On April 27 the U.S. House and Senate reintroduced bipartisan bills that would allow states to collect taxes from residents on goods purchased online regardless of where the seller of the goods is based.
S.976, The Marketplace Fairness Act (MFA), has a small-seller exemption for annual sales of less than one million. H.R. 2193, The Remote Transactions Parity Act (RTPA), also has a small seller exemption, but sets the threshold at $10 million per year.
The RTPA bill was reintroduced in the House by Representatives Kristi Noem (R-SD-AL), Steve Womack (R-AR-3), Jason Chaffetz (R-UT-3), Steve Stivers (R-OH-15), Lou Barletta (R-PA-11), John Conyers (D-MI-13), Jackie Speier (D-CA-14), Peter Welch (D-VT-AL), Suzan DelBene (D-WA-1), and David Cicilline (D-RI-1). The MFA bill was reintroduced by Senators Lamar Alexander (R-TN), Mike Enzi (R-WY), Dick Durbin (D-IL), and Heidi Heitkamp (D-ND).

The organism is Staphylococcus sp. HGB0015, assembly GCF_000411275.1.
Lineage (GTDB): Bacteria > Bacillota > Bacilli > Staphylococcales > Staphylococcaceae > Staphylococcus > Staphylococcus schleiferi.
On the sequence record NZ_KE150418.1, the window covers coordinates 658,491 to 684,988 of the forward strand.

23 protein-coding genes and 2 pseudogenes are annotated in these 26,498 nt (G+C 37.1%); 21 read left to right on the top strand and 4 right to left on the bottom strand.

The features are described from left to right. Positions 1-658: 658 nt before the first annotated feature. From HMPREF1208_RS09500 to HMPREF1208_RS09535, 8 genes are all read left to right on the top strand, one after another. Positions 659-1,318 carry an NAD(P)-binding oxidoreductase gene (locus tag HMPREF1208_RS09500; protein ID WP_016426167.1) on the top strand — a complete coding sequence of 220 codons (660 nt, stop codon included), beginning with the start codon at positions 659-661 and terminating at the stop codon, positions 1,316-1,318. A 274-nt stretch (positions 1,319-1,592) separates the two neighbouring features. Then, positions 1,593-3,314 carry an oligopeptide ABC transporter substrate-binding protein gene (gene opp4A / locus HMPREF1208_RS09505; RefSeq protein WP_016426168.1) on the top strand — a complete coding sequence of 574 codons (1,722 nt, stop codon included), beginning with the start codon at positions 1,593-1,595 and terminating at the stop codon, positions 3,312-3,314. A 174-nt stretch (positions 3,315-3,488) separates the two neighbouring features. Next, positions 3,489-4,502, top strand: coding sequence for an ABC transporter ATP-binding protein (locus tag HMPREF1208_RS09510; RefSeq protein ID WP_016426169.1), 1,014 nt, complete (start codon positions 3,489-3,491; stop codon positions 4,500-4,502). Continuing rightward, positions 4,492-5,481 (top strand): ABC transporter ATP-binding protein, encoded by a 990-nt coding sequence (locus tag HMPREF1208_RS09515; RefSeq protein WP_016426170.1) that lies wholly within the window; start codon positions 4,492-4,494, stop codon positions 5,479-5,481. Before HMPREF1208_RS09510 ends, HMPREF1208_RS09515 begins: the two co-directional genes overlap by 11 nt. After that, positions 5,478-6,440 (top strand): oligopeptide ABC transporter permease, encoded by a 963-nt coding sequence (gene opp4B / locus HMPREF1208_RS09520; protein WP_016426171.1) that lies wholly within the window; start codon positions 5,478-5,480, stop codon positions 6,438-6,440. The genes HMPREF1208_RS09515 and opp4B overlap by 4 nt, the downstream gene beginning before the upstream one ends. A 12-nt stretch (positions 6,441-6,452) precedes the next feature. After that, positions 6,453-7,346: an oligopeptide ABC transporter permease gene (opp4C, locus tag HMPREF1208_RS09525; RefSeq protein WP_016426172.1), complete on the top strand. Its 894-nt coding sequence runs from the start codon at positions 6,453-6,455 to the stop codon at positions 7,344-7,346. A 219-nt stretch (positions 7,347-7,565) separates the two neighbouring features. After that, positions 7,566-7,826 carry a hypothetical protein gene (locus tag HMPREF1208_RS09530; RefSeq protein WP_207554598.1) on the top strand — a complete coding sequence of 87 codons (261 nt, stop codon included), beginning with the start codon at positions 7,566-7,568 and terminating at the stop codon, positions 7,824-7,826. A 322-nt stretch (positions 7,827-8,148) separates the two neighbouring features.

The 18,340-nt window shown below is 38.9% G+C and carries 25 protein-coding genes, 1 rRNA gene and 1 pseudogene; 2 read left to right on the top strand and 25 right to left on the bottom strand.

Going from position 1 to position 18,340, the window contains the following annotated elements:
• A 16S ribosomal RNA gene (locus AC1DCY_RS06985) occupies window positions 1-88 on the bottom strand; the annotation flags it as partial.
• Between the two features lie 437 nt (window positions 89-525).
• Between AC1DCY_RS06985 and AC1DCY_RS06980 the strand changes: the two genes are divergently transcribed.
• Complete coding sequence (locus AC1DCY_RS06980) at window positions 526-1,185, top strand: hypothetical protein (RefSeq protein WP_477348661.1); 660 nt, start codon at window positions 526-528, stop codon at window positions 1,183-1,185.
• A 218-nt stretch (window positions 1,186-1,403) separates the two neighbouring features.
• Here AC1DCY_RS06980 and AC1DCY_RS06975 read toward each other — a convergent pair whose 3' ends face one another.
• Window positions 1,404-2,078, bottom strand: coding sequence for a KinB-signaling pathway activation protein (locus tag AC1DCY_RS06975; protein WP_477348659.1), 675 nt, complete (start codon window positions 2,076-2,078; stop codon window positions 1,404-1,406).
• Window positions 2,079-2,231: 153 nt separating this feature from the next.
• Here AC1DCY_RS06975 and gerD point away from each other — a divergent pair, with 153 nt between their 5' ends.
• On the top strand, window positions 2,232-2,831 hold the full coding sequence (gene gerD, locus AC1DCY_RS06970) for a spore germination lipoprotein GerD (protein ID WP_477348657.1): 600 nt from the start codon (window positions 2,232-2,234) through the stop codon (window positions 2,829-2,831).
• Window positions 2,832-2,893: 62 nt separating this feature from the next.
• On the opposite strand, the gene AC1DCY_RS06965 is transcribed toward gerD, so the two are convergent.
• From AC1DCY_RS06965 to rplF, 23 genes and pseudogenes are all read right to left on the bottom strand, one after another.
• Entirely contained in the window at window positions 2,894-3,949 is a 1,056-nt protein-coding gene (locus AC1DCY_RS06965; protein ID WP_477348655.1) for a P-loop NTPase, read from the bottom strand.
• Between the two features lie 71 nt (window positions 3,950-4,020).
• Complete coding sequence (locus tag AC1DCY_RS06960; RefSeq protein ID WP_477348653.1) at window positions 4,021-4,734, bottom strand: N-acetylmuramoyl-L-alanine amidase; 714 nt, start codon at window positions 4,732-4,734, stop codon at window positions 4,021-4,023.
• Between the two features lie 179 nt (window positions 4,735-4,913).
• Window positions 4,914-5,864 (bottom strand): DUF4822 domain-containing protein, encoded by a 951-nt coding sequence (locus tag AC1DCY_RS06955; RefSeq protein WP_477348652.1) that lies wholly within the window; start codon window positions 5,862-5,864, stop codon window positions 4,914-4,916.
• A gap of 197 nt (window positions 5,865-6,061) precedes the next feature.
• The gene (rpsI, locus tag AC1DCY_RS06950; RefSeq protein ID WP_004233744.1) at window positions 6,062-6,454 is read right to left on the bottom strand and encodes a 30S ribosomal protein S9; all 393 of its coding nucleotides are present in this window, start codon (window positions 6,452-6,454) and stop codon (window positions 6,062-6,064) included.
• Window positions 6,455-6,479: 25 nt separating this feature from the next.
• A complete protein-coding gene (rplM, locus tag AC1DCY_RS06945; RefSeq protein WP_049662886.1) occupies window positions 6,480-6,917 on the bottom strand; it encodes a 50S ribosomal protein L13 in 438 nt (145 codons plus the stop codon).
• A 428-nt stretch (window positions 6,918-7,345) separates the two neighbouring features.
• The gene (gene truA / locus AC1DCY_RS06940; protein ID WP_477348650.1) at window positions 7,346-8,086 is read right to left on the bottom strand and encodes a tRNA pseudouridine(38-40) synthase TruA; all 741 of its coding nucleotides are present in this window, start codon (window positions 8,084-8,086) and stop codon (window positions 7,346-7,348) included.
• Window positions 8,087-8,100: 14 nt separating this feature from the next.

“Folks shouldn’t have to pay a premium at the register just because they’re supporting a local business,” said Rep. Kristi Noem (R-S.D.). “Unfortunately, the existing inequality means the deck is too often stacked against our Main Street retailers."
Sen. Mike Enzi (R-Wyo.), a lead sponsor of the Senate bill, said the measure "is about supporting jobs and services we have in our towns, while ensuring states have the ability to collect taxes they are owed, if they choose to.”
The previous Marketplace Fairness Act passed in the Senate in 2013 by a vote of 69 to 27, with strong bipartisan support. Based on research by ICSC and the National Conference of State Legislatures, states lost an estimated $26 billion to the online sales tax loophole in 2015.
ICSC President and CEO Tom McGee released the following statement:
“We are pleased that legislation was reintroduced in Congress this week to empower states to modernize their tax laws and provide parity to local businesses and the communities they serve," said McGee. "These important measures will fix an outdated tax loophole that currently gives online retailers a price advantage of up to 10 percent over brick-and-mortar stores, has shortchanged communities on much-needed sales tax revenue and overcomplicated our country’s current sales tax system."